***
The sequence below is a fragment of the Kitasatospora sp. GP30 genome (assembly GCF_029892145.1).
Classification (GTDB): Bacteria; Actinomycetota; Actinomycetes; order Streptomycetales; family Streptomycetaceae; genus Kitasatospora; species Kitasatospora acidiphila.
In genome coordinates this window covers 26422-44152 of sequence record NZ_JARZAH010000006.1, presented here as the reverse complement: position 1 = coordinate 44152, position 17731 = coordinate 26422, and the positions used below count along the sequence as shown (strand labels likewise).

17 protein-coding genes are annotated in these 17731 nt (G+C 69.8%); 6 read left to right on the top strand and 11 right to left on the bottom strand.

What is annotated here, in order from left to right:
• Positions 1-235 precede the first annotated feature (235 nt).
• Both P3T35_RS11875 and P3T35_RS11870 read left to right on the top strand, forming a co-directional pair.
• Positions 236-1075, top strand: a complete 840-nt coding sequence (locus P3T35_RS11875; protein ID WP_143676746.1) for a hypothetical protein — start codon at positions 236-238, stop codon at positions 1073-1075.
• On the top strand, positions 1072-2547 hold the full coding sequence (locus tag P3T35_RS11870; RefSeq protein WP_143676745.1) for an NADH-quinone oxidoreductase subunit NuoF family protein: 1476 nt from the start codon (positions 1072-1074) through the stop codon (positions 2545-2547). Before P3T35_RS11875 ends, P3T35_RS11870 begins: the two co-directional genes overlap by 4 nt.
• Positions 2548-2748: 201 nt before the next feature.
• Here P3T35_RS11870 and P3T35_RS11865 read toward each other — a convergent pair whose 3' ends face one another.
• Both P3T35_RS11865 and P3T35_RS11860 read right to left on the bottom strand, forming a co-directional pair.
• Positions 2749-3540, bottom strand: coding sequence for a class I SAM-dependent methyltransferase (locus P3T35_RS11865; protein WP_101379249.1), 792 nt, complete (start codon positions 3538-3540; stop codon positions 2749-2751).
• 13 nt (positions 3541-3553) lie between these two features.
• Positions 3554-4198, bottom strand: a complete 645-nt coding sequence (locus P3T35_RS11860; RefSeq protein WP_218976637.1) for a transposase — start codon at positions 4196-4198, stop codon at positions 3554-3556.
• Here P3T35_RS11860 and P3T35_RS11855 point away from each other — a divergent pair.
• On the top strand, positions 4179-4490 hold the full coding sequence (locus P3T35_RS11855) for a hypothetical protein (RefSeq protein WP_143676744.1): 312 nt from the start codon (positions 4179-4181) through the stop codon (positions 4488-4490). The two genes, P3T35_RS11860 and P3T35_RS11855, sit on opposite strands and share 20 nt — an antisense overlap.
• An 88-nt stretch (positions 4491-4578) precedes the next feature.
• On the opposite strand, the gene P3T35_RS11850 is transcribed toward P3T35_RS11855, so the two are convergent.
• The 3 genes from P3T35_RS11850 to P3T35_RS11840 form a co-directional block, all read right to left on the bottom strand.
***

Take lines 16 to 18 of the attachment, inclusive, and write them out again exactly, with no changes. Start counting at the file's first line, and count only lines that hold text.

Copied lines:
• Here P3T35_RS11860 and P3T35_RS11855 point away from each other — a divergent pair.
• On the top strand, positions 4179-4490 hold the full coding sequence (locus P3T35_RS11855) for a hypothetical protein (RefSeq protein WP_143676744.1): 312 nt from the start codon (positions 4179-4181) through the stop codon (positions 4488-4490). The two genes, P3T35_RS11860 and P3T35_RS11855, sit on opposite strands and share 20 nt — an antisense overlap.
• An 88-nt stretch (positions 4491-4578) precedes the next feature.